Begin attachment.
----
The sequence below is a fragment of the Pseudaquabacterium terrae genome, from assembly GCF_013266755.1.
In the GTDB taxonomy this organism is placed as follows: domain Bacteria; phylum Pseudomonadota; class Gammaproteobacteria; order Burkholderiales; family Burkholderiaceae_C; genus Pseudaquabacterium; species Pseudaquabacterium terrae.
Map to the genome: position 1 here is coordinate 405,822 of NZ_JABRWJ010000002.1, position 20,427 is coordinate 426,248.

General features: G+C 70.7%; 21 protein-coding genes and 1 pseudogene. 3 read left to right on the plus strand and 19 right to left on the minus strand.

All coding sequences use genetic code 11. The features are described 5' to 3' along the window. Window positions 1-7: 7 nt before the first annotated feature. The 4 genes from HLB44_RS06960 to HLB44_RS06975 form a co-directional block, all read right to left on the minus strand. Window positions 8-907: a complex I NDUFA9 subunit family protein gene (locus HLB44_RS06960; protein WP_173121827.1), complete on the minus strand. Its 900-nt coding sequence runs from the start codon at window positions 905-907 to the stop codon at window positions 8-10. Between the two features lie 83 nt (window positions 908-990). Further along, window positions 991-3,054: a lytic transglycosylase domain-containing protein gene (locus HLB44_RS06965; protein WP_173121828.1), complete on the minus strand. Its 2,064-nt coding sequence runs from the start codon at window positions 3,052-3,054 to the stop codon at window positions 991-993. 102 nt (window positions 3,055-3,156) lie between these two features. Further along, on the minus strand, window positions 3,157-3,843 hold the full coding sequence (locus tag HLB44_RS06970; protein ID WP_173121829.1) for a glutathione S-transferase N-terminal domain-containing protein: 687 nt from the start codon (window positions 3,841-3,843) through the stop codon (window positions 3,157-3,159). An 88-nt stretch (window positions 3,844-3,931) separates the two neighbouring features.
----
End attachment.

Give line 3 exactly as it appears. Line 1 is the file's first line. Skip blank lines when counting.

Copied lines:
Map to the genome: position 1 here is coordinate 405,822 of NZ_JABRWJ010000002.1, position 20,427 is coordinate 426,248.